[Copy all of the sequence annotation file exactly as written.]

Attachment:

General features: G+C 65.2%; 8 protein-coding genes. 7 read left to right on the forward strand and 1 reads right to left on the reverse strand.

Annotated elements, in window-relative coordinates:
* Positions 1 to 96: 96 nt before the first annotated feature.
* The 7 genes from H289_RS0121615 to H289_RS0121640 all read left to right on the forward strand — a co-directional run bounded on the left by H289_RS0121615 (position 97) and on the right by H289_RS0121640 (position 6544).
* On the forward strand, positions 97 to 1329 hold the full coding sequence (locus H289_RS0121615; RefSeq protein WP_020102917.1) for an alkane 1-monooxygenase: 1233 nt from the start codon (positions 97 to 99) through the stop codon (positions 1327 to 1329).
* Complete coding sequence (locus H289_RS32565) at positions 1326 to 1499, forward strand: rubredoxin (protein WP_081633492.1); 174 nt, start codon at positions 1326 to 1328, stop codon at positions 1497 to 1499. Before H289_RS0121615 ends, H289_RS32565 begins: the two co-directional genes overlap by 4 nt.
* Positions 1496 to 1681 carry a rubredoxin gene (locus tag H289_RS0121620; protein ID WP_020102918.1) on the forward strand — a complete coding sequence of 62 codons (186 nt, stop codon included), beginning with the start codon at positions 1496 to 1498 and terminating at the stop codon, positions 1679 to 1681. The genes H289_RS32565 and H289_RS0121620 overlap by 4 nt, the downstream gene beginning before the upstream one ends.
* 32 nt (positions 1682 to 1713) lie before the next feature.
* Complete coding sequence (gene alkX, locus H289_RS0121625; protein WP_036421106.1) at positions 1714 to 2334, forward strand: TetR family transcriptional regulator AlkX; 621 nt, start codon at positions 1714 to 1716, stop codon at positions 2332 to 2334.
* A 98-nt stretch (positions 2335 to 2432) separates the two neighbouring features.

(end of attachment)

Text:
General features: G+C 65.2%; 8 protein-coding genes. 7 read left to right on the forward strand and 1 reads right to left on the reverse strand.

Annotated elements, in window-relative coordinates:
* Positions 1 to 96: 96 nt before the first annotated feature.
* The 7 genes from H289_RS0121615 to H289_RS0121640 all read left to right on the forward strand — a co-directional run bounded on the left by H289_RS0121615 (position 97) and on the right by H289_RS0121640 (position 6544).
* On the forward strand, positions 97 to 1329 hold the full coding sequence (locus H289_RS0121615; RefSeq protein WP_020102917.1) for an alkane 1-monooxygenase: 1233 nt from the start codon (positions 97 to 99) through the stop codon (positions 1327 to 1329).
* Complete coding sequence (locus H289_RS32565) at positions 1326 to 1499, forward strand: rubredoxin (protein WP_081633492.1); 174 nt, start codon at positions 1326 to 1328, stop codon at positions 1497 to 1499. Before H289_RS0121615 ends, H289_RS32565 begins: the two co-directional genes overlap by 4 nt.
* Positions 1496 to 1681 carry a rubredoxin gene (locus tag H289_RS0121620; protein ID WP_020102918.1) on the forward strand — a complete coding sequence of 62 codons (186 nt, stop codon included), beginning with the start codon at positions 1496 to 1498 and terminating at the stop codon, positions 1679 to 1681. The genes H289_RS32565 and H289_RS0121620 overlap by 4 nt, the downstream gene beginning before the upstream one ends.
* 32 nt (positions 1682 to 1713) lie before the next feature.
* Complete coding sequence (gene alkX, locus H289_RS0121625; protein WP_036421106.1) at positions 1714 to 2334, forward strand: TetR family transcriptional regulator AlkX; 621 nt, start codon at positions 1714 to 1716, stop codon at positions 2332 to 2334.
* A 98-nt stretch (positions 2335 to 2432) separates the two neighbouring features.